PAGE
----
10 Alarming Signs Your Body Needs More Water
Can I ask you something – did you know that water makes up about 75% of your body weight? YES, and according to the experts, a person can’t survive without water for more than a few days. It’s because every cell, organ and tissue in the human body depends on water. Water lubricates our joints, eyes, it aids digestion, it eliminates all harmful toxins from the body, keeps the skin healthy, etc. Ladies and gentlemen, you should drink plenty of water every day, because without water, your body would stop functioning properly.
It is important to keep your body hydrated, and in order to stay hydrated, you should drink fluids and eat foods rich in water content. Sometimes, your body may lose water more than usual. This can be caused by some physical activities, excessive sweating, diarrhea, vomiting, diabetes and frequent urination. This causes an electrolyte imbalance in your body, leading to dehydration and making it difficult for your body to function at its best.
The 10 most common warning signs that your body is lacking water – DON’T IGNORE THEM:
- Heart Palpitations
The experts warn, if the normal water content in your body is reduced, it will disturb the balance of minerals – salts and sugar in your body. This will affect the way they function. You should also know that these symptoms usually “happen” when the levels of potassium and sugar in the blood are low. This can cause premature contractions of the heart’s upper chambers (atria) or the lower chambers (ventricles). And, one more thing – low magnesium levels, which can be caused by excessive sweating or diarrhea, may also lead to abnormal heart rhythm.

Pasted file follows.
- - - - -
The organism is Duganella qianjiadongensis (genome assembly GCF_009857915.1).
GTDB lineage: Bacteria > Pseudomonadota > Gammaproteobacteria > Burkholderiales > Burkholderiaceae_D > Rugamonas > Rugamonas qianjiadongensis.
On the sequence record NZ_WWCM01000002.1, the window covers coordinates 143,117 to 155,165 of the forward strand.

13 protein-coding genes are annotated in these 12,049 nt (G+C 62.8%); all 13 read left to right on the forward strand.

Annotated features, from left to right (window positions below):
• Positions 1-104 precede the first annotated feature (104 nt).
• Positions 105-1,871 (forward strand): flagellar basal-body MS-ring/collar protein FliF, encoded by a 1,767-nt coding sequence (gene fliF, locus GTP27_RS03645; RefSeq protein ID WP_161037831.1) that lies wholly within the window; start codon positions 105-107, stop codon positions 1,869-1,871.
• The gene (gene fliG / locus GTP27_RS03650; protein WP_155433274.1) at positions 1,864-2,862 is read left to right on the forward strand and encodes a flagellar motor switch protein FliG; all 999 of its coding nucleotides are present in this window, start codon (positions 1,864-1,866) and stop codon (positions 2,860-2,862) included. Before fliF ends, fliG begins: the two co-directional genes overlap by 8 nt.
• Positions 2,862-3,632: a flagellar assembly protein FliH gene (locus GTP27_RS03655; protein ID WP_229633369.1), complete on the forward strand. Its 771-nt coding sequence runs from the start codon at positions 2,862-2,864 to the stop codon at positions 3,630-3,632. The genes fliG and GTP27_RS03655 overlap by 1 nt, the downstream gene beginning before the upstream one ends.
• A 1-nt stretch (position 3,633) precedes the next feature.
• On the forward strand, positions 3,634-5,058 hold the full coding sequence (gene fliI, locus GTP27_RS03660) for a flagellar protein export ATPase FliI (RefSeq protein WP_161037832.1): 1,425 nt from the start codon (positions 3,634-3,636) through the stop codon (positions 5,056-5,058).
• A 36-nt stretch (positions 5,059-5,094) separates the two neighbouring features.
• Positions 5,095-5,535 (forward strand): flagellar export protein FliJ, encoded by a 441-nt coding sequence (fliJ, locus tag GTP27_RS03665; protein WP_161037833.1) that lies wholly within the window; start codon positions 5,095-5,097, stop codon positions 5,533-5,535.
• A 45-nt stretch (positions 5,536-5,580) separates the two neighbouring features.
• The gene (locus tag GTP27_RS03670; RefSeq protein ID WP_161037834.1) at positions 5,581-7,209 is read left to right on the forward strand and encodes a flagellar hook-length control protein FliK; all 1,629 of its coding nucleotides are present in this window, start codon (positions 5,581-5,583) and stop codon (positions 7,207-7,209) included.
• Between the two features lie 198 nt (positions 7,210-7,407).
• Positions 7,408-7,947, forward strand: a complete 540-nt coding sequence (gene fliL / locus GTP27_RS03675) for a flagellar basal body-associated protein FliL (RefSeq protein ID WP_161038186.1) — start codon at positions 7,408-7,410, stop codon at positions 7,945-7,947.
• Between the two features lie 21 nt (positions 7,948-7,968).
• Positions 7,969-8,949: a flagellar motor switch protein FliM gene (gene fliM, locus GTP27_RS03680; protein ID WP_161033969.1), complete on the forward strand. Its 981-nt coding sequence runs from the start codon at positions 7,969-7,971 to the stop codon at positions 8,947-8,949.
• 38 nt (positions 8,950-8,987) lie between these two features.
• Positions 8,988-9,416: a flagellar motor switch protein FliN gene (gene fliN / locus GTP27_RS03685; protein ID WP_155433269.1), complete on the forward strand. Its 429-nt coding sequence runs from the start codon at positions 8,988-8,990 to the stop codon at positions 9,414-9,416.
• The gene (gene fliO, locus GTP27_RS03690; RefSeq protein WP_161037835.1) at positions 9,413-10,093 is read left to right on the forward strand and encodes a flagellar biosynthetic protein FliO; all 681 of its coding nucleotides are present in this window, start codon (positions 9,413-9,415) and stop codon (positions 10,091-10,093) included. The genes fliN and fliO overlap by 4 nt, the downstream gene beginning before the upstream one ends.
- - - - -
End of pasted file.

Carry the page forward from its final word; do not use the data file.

- Bad Breath
The saliva protects your teeth from decay, disease and cavities by forming a protective barrier around them and helping clear food particles on and between your teeth. But, if you’re dehydrated, you don’t produce enough saliva. The reduced amount of saliva allows bacteria to grow, and to cause bad breath. You should also know that dry mouth will make you more likely to develop rapid tooth decay and gum disease.
- Food Cravings
According to the experts, when you are dehydrated, it can be difficult for some nutrients and organs like the liver – which use water to release some glycogens and other components of your energy store. And, unfortunately, this means that you will get cravings for foods. YES, you can crave for anything – from chocolate to a salty snack. But, cravings for sweets are more common because your body may be experiencing difficulty with glycogen production.
Note: avoid junk and processed foods, and eat more water-dense foods. You should eat more fruits, like watermelon, kiwi, peaches, etc., and consume vegetables like cucumber and tomatoes. You will notice that these vegetables will satisfy your cravings.
- Painful Joints and Muscles
The cartilage in your joints is made up of 65% to 80% water, which means that when the joints aren’t properly hydrated – it can cause the bones (in which they connect) to grind. This process will cause joint pain and inflammation. And, one more thing – low magnesium, caused by dehydration, can also cause muscle cramps and pain in the leg muscles. So, make sure you consume more dark leafy greens and avocado. These foods will help you replenish both your water and your minerals levels.